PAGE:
How when one moto driver shows up to pick me up for a ride with a bite mark on his face. The story of the physical fight he had with another gentleman for calling him a name. The street logic he uses to justify getting involved in the physical altercation despite being an adult man raising a young boy that reminds me too eerily of the Latino, Black diasporan & African-American boys and young men that I grew up with in inner-city Fort Lauderdale and suburban, NJ. How I monitor over the next few weeks the slow healing of his otherwise, gorgeous and handsome face. How the melanin slowly populates, dot by dot the slow healing of the lighter, pink, deep tissue back to his original deep, chocolate brown outer skin. Lord Jesus, save our young, Black men please? (I know religion is frowned upon for academic writing but there’s a spirituality and planning theme in my dissertation as I write elsewhere an analysis of how the missionaries and their parallel build-up of churches and support services is drastically and quickly changing the Haitian landscape; I make religious references as a writing tool across my dissertation writing as a tool to tie otherwise disparate themes (transportation planning/missionary influence) across the dissertation.)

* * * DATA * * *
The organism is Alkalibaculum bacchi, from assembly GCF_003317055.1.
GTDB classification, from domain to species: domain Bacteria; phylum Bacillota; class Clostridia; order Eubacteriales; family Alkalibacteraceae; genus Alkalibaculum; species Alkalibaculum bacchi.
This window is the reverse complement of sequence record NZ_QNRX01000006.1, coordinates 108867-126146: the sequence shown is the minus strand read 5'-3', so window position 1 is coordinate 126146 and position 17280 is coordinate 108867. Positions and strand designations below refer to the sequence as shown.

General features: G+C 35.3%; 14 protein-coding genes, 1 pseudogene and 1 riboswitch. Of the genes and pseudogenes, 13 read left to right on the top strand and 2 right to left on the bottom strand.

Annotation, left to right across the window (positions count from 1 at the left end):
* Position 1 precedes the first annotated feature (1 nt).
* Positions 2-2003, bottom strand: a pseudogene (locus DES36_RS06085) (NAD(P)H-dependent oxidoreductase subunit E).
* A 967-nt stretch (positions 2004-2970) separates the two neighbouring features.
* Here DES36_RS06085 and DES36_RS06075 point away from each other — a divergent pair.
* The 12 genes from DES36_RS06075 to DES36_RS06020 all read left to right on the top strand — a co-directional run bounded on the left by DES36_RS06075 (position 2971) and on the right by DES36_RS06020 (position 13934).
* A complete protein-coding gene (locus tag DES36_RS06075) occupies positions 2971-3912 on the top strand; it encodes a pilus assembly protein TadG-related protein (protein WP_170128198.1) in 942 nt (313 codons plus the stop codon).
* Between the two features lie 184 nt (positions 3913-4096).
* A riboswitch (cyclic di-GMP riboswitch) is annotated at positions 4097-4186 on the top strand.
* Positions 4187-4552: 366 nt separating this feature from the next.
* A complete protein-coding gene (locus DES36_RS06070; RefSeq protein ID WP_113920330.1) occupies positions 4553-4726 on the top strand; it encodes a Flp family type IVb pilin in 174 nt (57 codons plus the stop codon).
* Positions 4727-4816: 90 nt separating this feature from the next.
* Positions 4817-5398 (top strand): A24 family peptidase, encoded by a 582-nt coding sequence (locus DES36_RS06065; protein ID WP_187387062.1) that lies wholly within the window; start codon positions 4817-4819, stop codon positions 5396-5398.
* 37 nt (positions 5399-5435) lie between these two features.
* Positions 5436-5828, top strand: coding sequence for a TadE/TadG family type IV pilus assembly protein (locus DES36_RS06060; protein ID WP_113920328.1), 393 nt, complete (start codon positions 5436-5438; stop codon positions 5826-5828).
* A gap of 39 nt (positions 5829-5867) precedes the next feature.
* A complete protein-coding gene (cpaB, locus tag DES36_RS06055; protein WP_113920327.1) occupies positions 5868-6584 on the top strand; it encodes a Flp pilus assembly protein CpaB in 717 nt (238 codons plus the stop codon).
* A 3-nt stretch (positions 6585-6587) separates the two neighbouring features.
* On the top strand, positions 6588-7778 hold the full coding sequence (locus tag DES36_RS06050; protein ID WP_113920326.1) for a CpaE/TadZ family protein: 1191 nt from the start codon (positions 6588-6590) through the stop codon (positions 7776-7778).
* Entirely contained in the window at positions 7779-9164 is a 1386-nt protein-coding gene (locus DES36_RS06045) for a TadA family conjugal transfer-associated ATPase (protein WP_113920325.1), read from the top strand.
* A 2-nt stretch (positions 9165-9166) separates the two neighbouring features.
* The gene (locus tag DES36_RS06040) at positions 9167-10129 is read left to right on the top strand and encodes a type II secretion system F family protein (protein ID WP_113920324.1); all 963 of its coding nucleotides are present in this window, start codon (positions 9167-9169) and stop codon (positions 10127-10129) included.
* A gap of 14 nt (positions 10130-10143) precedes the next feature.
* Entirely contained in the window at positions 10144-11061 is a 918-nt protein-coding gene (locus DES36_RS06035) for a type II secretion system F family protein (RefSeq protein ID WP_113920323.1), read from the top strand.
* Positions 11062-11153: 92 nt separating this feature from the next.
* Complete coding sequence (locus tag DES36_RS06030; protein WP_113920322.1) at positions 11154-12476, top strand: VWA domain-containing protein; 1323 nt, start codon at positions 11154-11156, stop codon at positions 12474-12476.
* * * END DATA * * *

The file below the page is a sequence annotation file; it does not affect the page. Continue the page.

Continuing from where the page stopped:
How when one’s moto driver’s new, second home (he built for him to live in after deciding to separate from the mother of his child with funds made as a moto taxi driver and a part-time construction laborer) is invaded by a jealous gang who come in like the thieves in the night who come to steal, kill and.. He and a girl are brutally beaten up. She is raped. He is devastated. He has to move out of the home that he worked so hard to buy the land and build the house and go live elsewhere because he is afraid to return in case the gang of thugs returns to beat him up again. The physical and psychological violence of everyday life is intense; for these young men just trying to make an, honest living.